In a separate bowl, whisk together ¼ cup sugar with the egg yolks. When the milk mixture is hot, slowly add about 1 cup of the hot milk mixture into the yolks, whisking constantly.  Then, slowly whisk the warmed egg yolks back into the remaining milk mixture in the saucepan. Continue to stir until the mixture thickens and coats the back of the spoon and reaches 180 to 185 degrees.

Strain the custard into the bowl of cream, stir to combine, and return the cinnamon stick to the custard.  Let the custard come to room temperature, then cover with plastic wrap and refrigerate 8 hours, or overnight.

Next, prepare the peaches.  Combine the chopped peaches with the honey and the remaining ¼ cup sugar in a small saucepan set over medium heat. Cook, stirring occasionally, about 5 minutes, until the peaches have released their juices. Pour into a bowl, cover, and refrigerate until ready to use.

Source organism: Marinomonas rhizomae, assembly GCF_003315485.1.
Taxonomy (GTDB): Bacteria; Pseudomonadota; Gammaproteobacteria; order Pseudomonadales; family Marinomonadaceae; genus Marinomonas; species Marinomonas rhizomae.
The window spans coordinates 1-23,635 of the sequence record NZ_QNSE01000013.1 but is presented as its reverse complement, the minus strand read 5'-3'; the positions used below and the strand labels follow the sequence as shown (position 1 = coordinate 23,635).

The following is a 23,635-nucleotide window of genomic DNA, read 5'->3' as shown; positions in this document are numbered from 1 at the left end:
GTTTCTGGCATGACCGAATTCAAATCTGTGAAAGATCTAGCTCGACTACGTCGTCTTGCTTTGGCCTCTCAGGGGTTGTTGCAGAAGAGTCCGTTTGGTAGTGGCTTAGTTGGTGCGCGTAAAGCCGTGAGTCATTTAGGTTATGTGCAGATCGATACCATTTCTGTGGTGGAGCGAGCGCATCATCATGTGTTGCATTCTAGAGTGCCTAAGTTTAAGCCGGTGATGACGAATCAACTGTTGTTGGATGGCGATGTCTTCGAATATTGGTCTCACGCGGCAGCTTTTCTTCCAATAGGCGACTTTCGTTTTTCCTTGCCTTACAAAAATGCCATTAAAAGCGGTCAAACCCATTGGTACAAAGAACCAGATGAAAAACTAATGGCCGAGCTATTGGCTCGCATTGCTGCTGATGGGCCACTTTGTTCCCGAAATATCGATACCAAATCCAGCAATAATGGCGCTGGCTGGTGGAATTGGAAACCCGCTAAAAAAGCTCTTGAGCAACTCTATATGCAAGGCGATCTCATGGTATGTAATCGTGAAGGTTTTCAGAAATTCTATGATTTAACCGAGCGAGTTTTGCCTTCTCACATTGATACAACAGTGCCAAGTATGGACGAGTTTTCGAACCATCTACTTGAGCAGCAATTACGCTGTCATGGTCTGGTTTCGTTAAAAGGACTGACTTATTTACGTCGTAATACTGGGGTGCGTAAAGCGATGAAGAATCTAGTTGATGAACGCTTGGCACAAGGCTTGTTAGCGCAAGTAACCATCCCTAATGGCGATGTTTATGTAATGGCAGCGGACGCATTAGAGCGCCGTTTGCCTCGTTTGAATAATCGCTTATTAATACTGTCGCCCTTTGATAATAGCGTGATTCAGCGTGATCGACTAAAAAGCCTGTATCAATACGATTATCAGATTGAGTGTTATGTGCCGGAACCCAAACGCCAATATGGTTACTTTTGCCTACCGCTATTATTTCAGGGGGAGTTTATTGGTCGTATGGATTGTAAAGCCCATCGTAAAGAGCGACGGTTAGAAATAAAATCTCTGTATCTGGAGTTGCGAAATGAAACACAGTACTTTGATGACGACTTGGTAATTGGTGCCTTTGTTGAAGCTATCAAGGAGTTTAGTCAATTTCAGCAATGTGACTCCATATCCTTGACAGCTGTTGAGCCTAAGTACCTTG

When the custard has chilled sufficiently, freeze it in an ice cream maker according to the manufacturer’s instructions. In the meantime, pour the peaches through a strainer set over a bowl to catch the juices. Reserve the juice for another time or discard it. In a small bowl, toss the peach solids with the vodka. About 5 minutes before the ice cream churning is complete, add the peaches to the ice cream maker.

Transfer the ice cream to another container and freeze until the ice cream is firm, about 3 hours, and enjoy!

 


Sweet Potato Cinnamon Chip Oatmeal Cookies

Today, let’s pretend it’s fall.  Let’s think of cool breezes carrying the slight chill of inevitable winter.  Let’s think of leaf peeping and pumpkin patches and multicolored mums sitting out on everyone’s doorstep.

Let’s not think about how it’s supposed to break 100 in New England today.  A few days ago, Luke and I talked about moving to Alaska.  But then we’d never see our families, and I don’t think there are many software engineering jobs up there.